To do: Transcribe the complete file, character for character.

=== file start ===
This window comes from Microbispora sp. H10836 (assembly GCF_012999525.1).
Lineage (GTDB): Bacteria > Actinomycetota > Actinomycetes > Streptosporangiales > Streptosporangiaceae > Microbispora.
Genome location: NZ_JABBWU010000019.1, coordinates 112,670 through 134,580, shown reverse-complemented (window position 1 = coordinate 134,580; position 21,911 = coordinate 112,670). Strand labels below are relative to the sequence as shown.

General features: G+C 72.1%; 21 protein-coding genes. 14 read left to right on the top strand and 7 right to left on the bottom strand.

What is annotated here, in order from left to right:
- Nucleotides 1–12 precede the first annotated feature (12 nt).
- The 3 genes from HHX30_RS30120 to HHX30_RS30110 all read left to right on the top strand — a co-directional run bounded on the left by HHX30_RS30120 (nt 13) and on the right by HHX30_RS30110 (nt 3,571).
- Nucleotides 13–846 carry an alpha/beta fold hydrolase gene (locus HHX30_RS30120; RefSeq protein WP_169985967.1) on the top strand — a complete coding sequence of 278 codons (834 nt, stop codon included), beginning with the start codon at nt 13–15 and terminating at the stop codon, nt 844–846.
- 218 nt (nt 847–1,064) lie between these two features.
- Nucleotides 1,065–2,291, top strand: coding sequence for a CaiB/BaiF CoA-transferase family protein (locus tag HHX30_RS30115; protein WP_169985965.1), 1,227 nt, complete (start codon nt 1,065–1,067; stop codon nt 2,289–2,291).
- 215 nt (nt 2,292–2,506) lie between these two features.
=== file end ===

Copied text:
This window comes from Microbispora sp. H10836 (assembly GCF_012999525.1).
Lineage (GTDB): Bacteria > Actinomycetota > Actinomycetes > Streptosporangiales > Streptosporangiaceae > Microbispora.
Genome location: NZ_JABBWU010000019.1, coordinates 112,670 through 134,580, shown reverse-complemented (window position 1 = coordinate 134,580; position 21,911 = coordinate 112,670). Strand labels below are relative to the sequence as shown.

General features: G+C 72.1%; 21 protein-coding genes. 14 read left to right on the top strand and 7 right to left on the bottom strand.

What is annotated here, in order from left to right:
- Nucleotides 1–12 precede the first annotated feature (12 nt).
- The 3 genes from HHX30_RS30120 to HHX30_RS30110 all read left to right on the top strand — a co-directional run bounded on the left by HHX30_RS30120 (nt 13) and on the right by HHX30_RS30110 (nt 3,571).
- Nucleotides 13–846 carry an alpha/beta fold hydrolase gene (locus HHX30_RS30120; RefSeq protein WP_169985967.1) on the top strand — a complete coding sequence of 278 codons (834 nt, stop codon included), beginning with the start codon at nt 13–15 and terminating at the stop codon, nt 844–846.
- 218 nt (nt 847–1,064) lie between these two features.
- Nucleotides 1,065–2,291, top strand: coding sequence for a CaiB/BaiF CoA-transferase family protein (locus tag HHX30_RS30115; protein WP_169985965.1), 1,227 nt, complete (start codon nt 1,065–1,067; stop codon nt 2,289–2,291).
- 215 nt (nt 2,292–2,506) lie between these two features.